New Study Shows Employee Attitudes Differ Across Generations


How North American workers feel about their role within a company differs across generations, according to a survey of 27,813 employees at 13 companies conducted by ISR, a Chicago research and consulting firm.

Here’s what the survey found:

  • The youngest employees, the "Nexters" (those under 25) are the most optimistic about company leadership and career development, but are less engaged with their organizations.
  • The Gen Xers (25-44 years old) are the least satisfied and most pessimistic about their corporate futures.
  • The Baby Boomers (45-54) and Veterans (over 55) are least favorable on job authority and having information necessary to do their jobs, and are ore concerned with "big picture" issues.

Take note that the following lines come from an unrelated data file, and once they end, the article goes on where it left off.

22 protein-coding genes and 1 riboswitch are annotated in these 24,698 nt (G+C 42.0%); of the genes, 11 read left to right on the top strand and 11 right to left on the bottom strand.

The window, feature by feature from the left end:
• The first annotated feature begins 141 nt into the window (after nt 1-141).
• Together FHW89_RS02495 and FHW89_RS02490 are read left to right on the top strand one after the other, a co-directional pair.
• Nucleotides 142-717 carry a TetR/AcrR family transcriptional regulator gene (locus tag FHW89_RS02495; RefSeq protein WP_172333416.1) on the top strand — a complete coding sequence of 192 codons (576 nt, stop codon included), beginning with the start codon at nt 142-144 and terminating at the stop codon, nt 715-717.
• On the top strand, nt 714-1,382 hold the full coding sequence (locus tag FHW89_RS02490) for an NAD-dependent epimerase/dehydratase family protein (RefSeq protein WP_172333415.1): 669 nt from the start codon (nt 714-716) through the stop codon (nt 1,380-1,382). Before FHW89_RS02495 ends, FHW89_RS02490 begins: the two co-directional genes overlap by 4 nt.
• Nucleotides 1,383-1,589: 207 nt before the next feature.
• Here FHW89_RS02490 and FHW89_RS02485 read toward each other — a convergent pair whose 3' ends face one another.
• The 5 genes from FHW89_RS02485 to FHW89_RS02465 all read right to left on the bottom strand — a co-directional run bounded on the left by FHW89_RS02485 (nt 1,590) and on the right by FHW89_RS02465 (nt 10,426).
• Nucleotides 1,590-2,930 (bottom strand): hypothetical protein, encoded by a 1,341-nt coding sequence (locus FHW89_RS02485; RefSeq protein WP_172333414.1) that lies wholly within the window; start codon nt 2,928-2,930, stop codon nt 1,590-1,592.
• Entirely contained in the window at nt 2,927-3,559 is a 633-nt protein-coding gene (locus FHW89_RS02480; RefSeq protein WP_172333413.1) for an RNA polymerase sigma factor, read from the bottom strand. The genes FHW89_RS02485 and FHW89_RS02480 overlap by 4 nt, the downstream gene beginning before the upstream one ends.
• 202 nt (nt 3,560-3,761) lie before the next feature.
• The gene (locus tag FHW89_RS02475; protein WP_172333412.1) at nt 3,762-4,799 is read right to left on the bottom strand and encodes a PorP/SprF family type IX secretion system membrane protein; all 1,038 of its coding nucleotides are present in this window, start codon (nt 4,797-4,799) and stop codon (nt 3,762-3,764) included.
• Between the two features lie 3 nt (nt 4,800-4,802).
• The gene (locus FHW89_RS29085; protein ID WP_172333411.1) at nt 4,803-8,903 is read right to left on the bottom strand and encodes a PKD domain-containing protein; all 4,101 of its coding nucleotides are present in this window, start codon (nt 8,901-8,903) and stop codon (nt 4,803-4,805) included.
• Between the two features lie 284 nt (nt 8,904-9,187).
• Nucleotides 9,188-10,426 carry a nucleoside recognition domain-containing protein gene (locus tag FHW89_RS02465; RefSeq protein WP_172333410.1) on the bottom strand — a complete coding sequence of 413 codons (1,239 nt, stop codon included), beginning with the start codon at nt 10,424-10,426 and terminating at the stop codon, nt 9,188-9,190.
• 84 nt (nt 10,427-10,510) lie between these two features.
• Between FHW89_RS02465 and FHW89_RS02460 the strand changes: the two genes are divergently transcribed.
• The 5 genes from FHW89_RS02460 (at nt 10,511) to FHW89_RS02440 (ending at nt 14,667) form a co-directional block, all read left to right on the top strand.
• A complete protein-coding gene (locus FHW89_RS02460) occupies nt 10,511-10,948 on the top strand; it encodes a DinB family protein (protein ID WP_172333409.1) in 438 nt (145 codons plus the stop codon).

"Past experience and changes in the social structure and the corporate environment may well have contributed to the disparity in attitudes between the generations," says Patrick Kulesa, ISR Global Research Director. "Our research uncovered significant differences in how the generations view their companies and their roles in them. Understanding these generation gaps and why they occur can help firms increase employee engagement—and decrease turnover."

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